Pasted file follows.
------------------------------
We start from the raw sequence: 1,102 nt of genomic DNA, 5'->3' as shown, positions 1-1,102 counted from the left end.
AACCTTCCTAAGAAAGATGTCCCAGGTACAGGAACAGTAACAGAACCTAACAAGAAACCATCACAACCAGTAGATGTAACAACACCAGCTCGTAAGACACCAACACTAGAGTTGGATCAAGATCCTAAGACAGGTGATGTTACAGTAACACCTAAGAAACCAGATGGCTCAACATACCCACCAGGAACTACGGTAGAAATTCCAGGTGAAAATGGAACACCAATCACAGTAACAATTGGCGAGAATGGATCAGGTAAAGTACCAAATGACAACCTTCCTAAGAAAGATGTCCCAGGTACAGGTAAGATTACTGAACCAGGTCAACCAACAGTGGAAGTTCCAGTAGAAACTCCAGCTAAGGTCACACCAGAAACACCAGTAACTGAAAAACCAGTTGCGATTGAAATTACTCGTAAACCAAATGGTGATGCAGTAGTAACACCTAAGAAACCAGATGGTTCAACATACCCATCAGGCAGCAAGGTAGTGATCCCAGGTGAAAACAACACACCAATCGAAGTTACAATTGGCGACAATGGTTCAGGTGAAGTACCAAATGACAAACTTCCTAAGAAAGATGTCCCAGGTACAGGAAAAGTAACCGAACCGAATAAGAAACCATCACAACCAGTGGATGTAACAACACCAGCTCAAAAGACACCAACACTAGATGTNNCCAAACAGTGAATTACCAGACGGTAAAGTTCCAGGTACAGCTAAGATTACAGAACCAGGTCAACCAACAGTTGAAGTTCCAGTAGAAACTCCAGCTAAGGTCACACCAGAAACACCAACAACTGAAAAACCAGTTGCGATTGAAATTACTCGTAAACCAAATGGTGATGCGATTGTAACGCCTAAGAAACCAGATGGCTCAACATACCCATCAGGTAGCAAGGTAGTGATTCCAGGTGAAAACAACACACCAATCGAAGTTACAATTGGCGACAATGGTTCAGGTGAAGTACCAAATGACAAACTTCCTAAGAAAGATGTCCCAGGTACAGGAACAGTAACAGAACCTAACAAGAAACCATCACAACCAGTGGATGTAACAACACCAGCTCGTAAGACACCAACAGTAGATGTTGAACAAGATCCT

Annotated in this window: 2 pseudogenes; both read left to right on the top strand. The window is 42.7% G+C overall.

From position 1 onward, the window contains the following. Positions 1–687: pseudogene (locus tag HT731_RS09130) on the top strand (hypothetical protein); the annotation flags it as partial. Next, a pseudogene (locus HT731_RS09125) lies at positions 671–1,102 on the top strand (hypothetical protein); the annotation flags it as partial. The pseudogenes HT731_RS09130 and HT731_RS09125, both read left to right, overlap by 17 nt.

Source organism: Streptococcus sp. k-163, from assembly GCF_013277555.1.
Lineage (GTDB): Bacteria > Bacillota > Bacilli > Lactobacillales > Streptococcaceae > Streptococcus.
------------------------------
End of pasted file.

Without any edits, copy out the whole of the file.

We start from the raw sequence: 1,102 nt of genomic DNA, 5'->3' as shown, positions 1-1,102 counted from the left end.
AACCTTCCTAAGAAAGATGTCCCAGGTACAGGAACAGTAACAGAACCTAACAAGAAACCATCACAACCAGTAGATGTAACAACACCAGCTCGTAAGACACCAACACTAGAGTTGGATCAAGATCCTAAGACAGGTGATGTTACAGTAACACCTAAGAAACCAGATGGCTCAACATACCCACCAGGAACTACGGTAGAAATTCCAGGTGAAAATGGAACACCAATCACAGTAACAATTGGCGAGAATGGATCAGGTAAAGTACCAAATGACAACCTTCCTAAGAAAGATGTCCCAGGTACAGGTAAGATTACTGAACCAGGTCAACCAACAGTGGAAGTTCCAGTAGAAACTCCAGCTAAGGTCACACCAGAAACACCAGTAACTGAAAAACCAGTTGCGATTGAAATTACTCGTAAACCAAATGGTGATGCAGTAGTAACACCTAAGAAACCAGATGGTTCAACATACCCATCAGGCAGCAAGGTAGTGATCCCAGGTGAAAACAACACACCAATCGAAGTTACAATTGGCGACAATGGTTCAGGTGAAGTACCAAATGACAAACTTCCTAAGAAAGATGTCCCAGGTACAGGAAAAGTAACCGAACCGAATAAGAAACCATCACAACCAGTGGATGTAACAACACCAGCTCAAAAGACACCAACACTAGATGTNNCCAAACAGTGAATTACCAGACGGTAAAGTTCCAGGTACAGCTAAGATTACAGAACCAGGTCAACCAACAGTTGAAGTTCCAGTAGAAACTCCAGCTAAGGTCACACCAGAAACACCAACAACTGAAAAACCAGTTGCGATTGAAATTACTCGTAAACCAAATGGTGATGCGATTGTAACGCCTAAGAAACCAGATGGCTCAACATACCCATCAGGTAGCAAGGTAGTGATTCCAGGTGAAAACAACACACCAATCGAAGTTACAATTGGCGACAATGGTTCAGGTGAAGTACCAAATGACAAACTTCCTAAGAAAGATGTCCCAGGTACAGGAACAGTAACAGAACCTAACAAGAAACCATCACAACCAGTGGATGTAACAACACCAGCTCGTAAGACACCAACAGTAGATGTTGAACAAGATCCT

Annotated in this window: 2 pseudogenes; both read left to right on the top strand. The window is 42.7% G+C overall.

From position 1 onward, the window contains the following. Positions 1–687: pseudogene (locus tag HT731_RS09130) on the top strand (hypothetical protein); the annotation flags it as partial. Next, a pseudogene (locus HT731_RS09125) lies at positions 671–1,102 on the top strand (hypothetical protein); the annotation flags it as partial. The pseudogenes HT731_RS09130 and HT731_RS09125, both read left to right, overlap by 17 nt.

Source organism: Streptococcus sp. k-163, from assembly GCF_013277555.1.
Lineage (GTDB): Bacteria > Bacillota > Bacilli > Lactobacillales > Streptococcaceae > Streptococcus.